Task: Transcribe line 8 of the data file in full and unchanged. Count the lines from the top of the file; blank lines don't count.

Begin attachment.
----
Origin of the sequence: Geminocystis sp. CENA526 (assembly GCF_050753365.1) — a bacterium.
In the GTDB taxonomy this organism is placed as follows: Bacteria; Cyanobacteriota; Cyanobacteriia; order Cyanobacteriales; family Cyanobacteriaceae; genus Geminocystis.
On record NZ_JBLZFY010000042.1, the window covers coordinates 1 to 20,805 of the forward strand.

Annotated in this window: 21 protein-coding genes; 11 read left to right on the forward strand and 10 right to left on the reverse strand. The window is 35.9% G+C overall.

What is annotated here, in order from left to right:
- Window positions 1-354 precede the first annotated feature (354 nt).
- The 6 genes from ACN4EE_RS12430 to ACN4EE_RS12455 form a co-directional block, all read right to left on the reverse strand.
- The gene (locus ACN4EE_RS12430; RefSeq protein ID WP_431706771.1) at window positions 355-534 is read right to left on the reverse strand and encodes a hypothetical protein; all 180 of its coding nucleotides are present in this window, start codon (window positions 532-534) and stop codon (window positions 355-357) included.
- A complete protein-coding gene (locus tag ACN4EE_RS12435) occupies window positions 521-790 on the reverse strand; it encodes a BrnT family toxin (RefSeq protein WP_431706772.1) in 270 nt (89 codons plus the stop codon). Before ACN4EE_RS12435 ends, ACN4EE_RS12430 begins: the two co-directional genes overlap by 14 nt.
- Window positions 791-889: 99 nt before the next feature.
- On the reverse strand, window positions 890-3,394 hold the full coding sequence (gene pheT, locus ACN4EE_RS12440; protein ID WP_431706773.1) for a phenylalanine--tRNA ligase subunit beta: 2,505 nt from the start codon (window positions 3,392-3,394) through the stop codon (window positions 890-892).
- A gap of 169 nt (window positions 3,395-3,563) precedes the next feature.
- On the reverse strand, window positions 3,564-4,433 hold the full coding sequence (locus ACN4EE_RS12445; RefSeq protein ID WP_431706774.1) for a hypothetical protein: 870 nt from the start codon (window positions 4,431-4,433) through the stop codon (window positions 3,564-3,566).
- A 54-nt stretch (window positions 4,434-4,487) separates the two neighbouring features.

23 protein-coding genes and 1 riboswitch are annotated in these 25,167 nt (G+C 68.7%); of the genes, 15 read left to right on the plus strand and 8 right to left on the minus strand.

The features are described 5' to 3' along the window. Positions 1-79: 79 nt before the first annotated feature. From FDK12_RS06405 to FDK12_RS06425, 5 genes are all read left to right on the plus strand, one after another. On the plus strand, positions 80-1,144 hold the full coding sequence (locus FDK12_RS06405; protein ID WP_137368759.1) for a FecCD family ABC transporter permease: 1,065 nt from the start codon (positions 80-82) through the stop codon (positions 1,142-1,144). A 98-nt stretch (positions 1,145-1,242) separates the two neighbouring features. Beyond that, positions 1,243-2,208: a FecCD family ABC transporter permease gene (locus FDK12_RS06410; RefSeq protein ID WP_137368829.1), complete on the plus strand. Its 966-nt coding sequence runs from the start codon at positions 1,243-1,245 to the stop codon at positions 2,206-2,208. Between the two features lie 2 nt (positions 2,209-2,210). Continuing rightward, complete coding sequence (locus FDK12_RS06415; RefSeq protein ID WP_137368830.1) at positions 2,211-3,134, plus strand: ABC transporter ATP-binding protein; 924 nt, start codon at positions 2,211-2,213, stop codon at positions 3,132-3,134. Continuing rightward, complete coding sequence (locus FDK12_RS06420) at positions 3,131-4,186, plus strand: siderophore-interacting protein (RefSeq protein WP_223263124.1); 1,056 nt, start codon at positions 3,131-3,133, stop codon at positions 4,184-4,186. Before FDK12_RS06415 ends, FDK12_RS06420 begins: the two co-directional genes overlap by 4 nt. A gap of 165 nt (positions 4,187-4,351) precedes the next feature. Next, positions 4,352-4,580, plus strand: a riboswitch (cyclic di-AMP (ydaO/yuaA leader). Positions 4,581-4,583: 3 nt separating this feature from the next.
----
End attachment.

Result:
- The gene (locus ACN4EE_RS12430; RefSeq protein ID WP_431706771.1) at window positions 355-534 is read right to left on the reverse strand and encodes a hypothetical protein; all 180 of its coding nucleotides are present in this window, start codon (window positions 532-534) and stop codon (window positions 355-357) included.